Cluny was so much troubled and affected by this visit
that Israel thought it well to take him to see the ship which
was to carry him to the solitudes of the great waters and
the safety of the New World. He was impatient to be
gone, but there were yet a number of small interests to
be attended to ; for they were to carry with them a great
deal of material necessary to the building and furnishing of
their future home. Every day revealed some new want
not before thought of, so that it was nearing the end of
June when at last all was declared finished and ready.

Then Jane went to Hampton Court to bid her old
friends a last farewell. It was a mournful visit. She
fancied they did not care as much as she thought they
might have done. In fact, the gloomy old palace was a
terrible House of Mourning, and the Cromwells own sor
rows consumed their loving-kindness. Frances, in her
widow s garb, could only weep and talk of her dead bride
groom. Lady Claypole was dumb under the loss of her
son and her own acute suffering, and Mrs. Cromwell s
heart bleeding for both her unhappy daughters. Jane was
shocked at her white, anxious face; alas, there was only
too much reason for it ! Whatever others thought, the

1 Wisdom of Solomon, Chap. 4, vs. 10-13.


wife of the great Protector knew that he was dying dying,
even while he was ruling with a puissant hand the destinies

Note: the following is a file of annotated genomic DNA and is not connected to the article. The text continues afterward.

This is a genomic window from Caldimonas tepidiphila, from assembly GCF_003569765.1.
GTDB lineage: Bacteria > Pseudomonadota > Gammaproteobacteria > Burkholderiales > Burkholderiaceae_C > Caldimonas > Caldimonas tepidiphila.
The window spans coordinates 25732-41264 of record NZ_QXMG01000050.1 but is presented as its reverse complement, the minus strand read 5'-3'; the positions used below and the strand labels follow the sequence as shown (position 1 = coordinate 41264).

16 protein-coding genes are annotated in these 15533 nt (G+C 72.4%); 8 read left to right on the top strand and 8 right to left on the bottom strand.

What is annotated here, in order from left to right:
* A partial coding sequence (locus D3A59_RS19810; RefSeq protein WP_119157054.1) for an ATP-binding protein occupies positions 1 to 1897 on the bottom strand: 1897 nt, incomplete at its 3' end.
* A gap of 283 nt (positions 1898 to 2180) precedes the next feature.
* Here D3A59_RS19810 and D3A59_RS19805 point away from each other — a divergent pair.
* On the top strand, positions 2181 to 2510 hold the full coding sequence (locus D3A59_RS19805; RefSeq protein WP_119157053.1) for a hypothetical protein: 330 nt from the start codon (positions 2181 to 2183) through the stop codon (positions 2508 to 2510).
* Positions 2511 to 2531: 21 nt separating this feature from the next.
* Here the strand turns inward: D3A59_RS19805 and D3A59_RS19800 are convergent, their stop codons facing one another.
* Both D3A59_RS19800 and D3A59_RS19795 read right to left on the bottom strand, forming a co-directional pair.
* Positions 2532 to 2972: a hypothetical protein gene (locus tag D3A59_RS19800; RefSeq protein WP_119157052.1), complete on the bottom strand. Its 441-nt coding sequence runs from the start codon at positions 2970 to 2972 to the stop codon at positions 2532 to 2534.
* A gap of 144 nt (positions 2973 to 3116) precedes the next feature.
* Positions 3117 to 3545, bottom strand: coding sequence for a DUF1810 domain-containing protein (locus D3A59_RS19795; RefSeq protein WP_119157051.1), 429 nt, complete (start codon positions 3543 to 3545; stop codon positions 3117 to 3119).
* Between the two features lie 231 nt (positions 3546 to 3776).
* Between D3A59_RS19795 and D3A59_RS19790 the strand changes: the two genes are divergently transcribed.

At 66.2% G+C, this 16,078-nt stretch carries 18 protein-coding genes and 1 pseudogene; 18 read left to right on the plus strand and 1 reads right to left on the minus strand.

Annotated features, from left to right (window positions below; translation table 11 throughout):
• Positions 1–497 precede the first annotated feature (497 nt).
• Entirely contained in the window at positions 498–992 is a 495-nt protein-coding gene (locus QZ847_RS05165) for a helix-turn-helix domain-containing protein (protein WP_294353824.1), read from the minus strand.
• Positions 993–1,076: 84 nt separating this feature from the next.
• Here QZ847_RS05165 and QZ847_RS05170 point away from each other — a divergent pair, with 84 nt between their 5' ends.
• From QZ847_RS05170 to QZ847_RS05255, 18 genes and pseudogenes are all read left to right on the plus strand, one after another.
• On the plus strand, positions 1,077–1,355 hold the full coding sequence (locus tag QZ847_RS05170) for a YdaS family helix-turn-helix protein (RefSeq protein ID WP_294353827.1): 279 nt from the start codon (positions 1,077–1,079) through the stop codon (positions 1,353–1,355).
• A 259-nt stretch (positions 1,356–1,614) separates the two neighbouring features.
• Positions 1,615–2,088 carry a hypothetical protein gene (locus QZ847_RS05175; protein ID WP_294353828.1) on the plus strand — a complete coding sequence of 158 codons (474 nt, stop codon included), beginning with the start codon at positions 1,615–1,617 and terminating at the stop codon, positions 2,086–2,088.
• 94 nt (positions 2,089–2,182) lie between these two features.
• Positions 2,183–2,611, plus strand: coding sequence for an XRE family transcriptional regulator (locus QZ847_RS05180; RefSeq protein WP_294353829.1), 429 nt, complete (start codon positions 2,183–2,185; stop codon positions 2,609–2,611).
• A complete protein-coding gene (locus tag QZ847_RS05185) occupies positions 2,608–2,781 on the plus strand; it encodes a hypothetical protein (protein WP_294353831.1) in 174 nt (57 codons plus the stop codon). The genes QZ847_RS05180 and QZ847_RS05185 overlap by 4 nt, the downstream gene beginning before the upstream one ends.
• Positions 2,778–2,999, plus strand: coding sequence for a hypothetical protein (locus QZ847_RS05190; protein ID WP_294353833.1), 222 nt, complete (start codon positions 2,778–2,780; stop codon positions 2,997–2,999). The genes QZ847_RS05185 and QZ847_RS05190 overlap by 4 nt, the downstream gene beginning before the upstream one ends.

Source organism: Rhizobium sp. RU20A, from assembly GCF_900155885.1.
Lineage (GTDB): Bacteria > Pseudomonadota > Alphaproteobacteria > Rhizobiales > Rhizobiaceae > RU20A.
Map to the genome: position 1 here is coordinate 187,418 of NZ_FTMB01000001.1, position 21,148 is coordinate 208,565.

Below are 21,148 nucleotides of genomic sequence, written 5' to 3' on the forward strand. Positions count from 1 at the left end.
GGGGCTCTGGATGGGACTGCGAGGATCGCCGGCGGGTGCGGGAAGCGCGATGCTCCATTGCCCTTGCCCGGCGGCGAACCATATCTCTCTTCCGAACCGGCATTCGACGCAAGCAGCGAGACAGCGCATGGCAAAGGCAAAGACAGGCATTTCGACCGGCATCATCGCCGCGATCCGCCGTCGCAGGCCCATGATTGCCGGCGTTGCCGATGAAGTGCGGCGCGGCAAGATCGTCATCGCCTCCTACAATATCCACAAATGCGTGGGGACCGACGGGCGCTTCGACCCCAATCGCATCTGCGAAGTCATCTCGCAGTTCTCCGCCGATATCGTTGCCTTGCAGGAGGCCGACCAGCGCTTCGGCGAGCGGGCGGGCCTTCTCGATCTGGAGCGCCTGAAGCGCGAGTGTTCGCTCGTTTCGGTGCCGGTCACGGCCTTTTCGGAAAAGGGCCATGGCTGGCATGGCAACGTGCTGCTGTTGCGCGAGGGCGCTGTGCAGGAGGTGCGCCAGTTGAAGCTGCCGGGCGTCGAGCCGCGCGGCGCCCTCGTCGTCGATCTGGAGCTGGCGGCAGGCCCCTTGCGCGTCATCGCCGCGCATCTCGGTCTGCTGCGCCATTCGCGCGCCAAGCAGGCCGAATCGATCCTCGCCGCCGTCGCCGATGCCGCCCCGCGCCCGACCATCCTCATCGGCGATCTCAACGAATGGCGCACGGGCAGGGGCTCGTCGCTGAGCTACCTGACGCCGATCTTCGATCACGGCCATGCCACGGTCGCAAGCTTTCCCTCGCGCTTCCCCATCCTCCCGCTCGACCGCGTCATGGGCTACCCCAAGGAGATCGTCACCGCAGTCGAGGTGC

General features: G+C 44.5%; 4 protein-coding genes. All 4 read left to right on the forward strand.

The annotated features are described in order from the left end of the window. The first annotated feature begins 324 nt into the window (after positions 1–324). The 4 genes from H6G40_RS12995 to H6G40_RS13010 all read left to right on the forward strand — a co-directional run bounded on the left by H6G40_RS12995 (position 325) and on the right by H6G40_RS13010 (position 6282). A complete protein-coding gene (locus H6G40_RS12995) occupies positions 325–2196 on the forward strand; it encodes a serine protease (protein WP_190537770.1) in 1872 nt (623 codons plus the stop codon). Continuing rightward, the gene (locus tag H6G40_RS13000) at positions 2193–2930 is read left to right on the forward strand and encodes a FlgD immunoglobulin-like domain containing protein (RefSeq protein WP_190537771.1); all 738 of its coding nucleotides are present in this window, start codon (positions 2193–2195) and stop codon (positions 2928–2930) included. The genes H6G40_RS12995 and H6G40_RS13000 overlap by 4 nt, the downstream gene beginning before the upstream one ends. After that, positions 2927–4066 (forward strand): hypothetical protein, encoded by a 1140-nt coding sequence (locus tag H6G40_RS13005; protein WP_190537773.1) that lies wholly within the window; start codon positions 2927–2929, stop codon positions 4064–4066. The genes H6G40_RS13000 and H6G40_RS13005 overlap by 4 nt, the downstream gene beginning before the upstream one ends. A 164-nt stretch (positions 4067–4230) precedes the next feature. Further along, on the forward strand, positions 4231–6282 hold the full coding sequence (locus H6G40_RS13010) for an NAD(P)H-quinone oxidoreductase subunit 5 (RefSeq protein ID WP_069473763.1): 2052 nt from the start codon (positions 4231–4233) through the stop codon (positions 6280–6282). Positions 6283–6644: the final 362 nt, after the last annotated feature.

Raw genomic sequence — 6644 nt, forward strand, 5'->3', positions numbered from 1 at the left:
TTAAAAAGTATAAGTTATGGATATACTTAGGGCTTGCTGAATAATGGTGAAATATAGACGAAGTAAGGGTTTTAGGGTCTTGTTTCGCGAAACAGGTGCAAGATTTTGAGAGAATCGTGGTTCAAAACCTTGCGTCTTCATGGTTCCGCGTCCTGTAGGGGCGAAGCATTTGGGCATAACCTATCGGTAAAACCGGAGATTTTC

of England. Every member of this sad family was in sore
trouble ; they could find no words of mere courtesy ; even
friendship was too large a claim upon them.

Jane felt keenly all the anguish in this palace of Pain
and Sorrow. She remained only one night, and was as will
ing to leave it as the sad dwellers therein were willing to be
left. They were not unkind, but they could bear no more;
their own burden was too heavy. Jane would have re
gretted her visit altogether, had it not been for the change
less tenderness of the Protector. His face during these
quick gathering trials had become intensely human. It
was easy to read in it endless difficulties and griefs, sur
mounted by endless labours and importunate prayers. With
strange, mystical eyes he walked continuously the long
rooms and corridors, ever seeking the realisation of his
heart s constant cry, " Oh, that I knew where I might find
Thee ! " He talked to Jane of Cluny and of their pros
pects; made her kneel at his side during the family service,
kept her hand in his, and prayed for her and Cluny by
name. And at the last moment he gave her the blessing
she hoped for " God which dwelleth in heaven prosper
your journey ; and the angel of God keep you company."

The strain had been great ; the very atmosphere of the
place was too heavy with grief to breathe ; she was glad to
feel the sunshine and the fresh wind. She had intended to
call on Matilda as she passed through the city, but she
could not throw off" the lassitude of hopeless foreboding
that had invaded her mind. It bred fears for Cluny, and
she hastened home, resolving to see Matilda on the follow
ing day. But when she reached Sandy s House, Mrs.